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Grouper fish (Epinephelinae)

United Arab Emirates BorneanTiger Offline
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#1
( This post was last modified: 12-01-2019, 11:52 PM by BorneanTiger )

Groupers are fish of any of a number of genera in the subfamily Epinephelinæ of the family Serranidæ, in the order Perciformes. Not all serranids are called 'groupers'; the family also includes the sea basses. The common name 'grouper' is usually given to fish in one of two large genera: Epinephelus and Mycteroperca. In addition, the species classified in the small genera Anyperidon, Cromileptes, Dermatolepis, Gracila, Saloptia, and Triso are also called 'groupers'. Fish in the genus Plectropomus are referred to as 'coralgroupers'. These genera are all classified in the subfamily Epiphelinæ. However, some of the hamlets (genus Alphestes), the hinds (genus Cephalopholis), the yellow-edged lyretails (genus Variola) and some other small genera (Gonioplectrus, Niphon, Paranthias) are also in this subfamily, and occasional species in other serranid genera have common names involving the word "grouper". Nonetheless, the word "grouper" on its own is usually taken as meaning the subfamily Epinephelinæhttps://books.google.com/books?id=cE_IQgAACAAJ&dq

Unusual sighting of grouper eating a shark:



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United Arab Emirates BorneanTiger Offline
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#2

Australians in Queensland have been eating a kind of grouper fish known as the 'rockrod', which wasn't scientifically named until recently. The new scientific name for the rockrod is Epinephelus fuscomarginatus. It inhabits reefs at depths of up to 220 m (721.79 feet), and is found in the central portion of the Great Barrier Reef. The type specimens were found in the Capricorn Channel near Swain Reefs National Park, Queensland: https://www.independent.co.uk/news/scien...84371.htmlhttps://biotaxa.org/Zootaxa/article/view...a.4674.3.2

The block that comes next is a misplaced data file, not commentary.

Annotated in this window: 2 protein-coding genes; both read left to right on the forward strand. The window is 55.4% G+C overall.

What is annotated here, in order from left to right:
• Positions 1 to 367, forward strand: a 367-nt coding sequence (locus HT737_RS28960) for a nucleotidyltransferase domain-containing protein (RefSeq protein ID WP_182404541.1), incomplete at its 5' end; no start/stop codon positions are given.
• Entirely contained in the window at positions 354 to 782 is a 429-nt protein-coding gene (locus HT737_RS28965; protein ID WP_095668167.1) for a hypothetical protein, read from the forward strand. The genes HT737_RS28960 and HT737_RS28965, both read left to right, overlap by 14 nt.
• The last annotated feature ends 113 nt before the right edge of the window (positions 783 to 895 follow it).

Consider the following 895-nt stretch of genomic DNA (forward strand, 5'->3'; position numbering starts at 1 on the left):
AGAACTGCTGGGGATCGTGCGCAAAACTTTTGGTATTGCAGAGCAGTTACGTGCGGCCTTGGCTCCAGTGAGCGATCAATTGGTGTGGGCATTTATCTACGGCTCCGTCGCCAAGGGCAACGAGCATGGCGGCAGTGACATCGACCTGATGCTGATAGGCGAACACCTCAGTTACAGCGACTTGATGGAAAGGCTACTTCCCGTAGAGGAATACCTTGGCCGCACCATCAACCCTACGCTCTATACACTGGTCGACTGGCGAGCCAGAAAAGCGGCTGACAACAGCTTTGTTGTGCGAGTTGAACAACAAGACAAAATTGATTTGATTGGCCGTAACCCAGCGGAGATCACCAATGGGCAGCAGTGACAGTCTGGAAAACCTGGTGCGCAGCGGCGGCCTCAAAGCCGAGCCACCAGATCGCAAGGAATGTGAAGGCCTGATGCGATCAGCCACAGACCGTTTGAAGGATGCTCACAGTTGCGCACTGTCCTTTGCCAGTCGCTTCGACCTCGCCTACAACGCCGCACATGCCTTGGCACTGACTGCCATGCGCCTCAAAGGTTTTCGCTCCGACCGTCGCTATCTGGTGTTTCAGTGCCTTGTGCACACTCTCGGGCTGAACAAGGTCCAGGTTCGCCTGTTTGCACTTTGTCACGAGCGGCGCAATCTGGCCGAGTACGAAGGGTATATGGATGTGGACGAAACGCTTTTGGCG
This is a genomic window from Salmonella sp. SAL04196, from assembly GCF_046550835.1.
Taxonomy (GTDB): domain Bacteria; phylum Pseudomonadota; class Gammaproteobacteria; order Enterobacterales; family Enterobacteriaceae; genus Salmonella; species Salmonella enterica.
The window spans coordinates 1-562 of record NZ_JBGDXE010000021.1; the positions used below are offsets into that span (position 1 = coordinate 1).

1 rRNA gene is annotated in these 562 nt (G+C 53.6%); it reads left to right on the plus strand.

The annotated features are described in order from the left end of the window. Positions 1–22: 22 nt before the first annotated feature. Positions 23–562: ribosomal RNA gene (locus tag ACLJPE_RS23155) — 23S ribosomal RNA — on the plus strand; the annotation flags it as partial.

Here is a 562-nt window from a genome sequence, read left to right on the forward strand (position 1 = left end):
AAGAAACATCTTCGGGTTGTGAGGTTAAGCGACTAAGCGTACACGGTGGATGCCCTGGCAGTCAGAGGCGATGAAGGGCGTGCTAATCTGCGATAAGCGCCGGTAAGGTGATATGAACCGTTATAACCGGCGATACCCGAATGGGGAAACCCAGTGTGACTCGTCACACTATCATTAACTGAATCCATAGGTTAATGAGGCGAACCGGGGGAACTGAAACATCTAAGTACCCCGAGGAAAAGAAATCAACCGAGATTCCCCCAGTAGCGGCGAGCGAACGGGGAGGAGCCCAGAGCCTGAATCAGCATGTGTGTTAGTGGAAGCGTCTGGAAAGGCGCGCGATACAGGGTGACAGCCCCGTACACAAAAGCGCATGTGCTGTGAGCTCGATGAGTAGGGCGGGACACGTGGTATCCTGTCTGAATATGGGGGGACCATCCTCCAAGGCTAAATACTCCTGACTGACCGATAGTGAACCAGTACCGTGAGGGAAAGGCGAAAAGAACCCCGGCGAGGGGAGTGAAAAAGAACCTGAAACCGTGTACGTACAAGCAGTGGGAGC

Credit: Queensland Museum

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United Arab Emirates BorneanTiger Offline
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#3
( This post was last modified: 12-01-2019, 11:55 PM by BorneanTiger )

In my area, the GCC, the Brown spotted reef cod (Epinephelus chlorostigma), which besides at least 2 similar-looking or related species is locally known as 'Hamour' or 'Hammour' (and locally managed under the scientific name Epinephelus coioides), is popular: https://www.timeoutabudhabi.com/restaura...ng-hammourhttps://www.thenational.ae/uae/environme...t-1.100390, https://gulfnews.com/uae/education/three...-1.1637759, https://www.aramcoexpats.com/articles/wi...-stand-up/

Daisy Carrington

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Credit: New York University, Abu Dhabi

*This image is copyright of its original author


Credit: Gulf News

*This image is copyright of its original author











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